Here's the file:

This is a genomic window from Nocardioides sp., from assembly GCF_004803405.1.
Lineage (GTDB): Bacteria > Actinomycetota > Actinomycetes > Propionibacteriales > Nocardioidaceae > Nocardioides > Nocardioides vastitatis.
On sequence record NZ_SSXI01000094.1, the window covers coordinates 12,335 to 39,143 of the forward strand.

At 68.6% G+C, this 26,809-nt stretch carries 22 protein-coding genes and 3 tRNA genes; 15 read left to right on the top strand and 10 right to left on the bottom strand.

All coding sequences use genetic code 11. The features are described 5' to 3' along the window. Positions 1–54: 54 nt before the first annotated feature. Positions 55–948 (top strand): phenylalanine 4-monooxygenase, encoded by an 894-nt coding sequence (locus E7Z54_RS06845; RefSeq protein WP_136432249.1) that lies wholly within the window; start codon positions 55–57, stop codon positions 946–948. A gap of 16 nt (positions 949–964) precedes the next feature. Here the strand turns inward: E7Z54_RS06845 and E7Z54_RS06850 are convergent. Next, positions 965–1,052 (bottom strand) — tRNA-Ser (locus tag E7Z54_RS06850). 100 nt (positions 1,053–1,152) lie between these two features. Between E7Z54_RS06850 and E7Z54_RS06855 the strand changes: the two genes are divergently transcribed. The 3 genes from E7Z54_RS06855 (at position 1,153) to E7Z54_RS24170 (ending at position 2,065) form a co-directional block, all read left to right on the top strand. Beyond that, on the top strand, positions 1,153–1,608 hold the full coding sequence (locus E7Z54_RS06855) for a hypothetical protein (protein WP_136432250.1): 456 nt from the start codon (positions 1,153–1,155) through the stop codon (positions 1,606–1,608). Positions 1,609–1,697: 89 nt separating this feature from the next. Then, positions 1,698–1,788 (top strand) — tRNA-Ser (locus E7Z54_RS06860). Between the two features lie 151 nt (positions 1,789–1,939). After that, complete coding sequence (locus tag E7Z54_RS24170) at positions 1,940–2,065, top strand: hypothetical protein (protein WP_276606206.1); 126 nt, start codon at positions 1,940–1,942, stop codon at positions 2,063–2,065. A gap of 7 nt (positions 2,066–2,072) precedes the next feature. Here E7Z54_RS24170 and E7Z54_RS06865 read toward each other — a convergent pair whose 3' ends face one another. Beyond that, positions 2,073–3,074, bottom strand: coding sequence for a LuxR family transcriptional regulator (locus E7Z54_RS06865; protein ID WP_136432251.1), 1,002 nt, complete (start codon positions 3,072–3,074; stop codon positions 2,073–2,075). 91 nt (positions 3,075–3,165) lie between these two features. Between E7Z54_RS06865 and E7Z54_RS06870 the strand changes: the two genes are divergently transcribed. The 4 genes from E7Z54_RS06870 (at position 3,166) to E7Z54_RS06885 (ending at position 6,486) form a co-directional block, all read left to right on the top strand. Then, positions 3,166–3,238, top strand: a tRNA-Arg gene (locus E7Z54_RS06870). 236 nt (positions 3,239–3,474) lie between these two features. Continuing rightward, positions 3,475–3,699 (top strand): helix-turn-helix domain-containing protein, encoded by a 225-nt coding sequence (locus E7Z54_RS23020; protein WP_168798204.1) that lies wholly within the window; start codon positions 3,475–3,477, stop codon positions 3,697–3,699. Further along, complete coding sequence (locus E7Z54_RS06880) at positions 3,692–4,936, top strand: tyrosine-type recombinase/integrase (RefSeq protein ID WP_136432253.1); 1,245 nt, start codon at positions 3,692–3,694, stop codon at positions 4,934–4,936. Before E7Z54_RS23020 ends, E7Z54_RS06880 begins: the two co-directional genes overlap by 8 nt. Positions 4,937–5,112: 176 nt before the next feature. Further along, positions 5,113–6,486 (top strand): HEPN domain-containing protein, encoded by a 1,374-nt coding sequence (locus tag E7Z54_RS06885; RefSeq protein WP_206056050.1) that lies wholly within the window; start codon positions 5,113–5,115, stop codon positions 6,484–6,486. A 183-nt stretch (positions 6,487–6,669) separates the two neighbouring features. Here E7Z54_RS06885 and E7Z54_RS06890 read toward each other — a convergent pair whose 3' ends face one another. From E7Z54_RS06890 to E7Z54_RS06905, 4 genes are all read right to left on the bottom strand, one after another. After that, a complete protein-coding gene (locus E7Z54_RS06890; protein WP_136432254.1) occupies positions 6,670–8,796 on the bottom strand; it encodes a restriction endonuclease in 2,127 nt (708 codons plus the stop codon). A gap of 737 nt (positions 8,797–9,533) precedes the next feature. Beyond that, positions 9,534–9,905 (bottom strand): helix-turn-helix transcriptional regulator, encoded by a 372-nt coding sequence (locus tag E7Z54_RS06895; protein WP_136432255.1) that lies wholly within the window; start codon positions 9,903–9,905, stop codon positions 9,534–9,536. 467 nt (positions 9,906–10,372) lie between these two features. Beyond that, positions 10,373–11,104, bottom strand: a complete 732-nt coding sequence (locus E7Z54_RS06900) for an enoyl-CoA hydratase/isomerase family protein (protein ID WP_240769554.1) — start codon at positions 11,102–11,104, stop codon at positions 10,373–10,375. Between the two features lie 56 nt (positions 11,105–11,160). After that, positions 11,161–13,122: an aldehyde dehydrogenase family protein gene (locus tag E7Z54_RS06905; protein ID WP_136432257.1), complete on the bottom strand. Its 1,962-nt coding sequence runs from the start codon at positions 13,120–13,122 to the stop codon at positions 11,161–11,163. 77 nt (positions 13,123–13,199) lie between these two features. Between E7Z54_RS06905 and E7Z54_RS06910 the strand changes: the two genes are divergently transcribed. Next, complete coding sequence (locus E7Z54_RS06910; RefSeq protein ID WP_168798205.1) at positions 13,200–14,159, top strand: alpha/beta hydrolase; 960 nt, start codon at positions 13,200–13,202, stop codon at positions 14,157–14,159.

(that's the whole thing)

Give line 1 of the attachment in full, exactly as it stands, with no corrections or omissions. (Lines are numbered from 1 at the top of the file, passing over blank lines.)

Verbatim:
This is a genomic window from Nocardioides sp., from assembly GCF_004803405.1.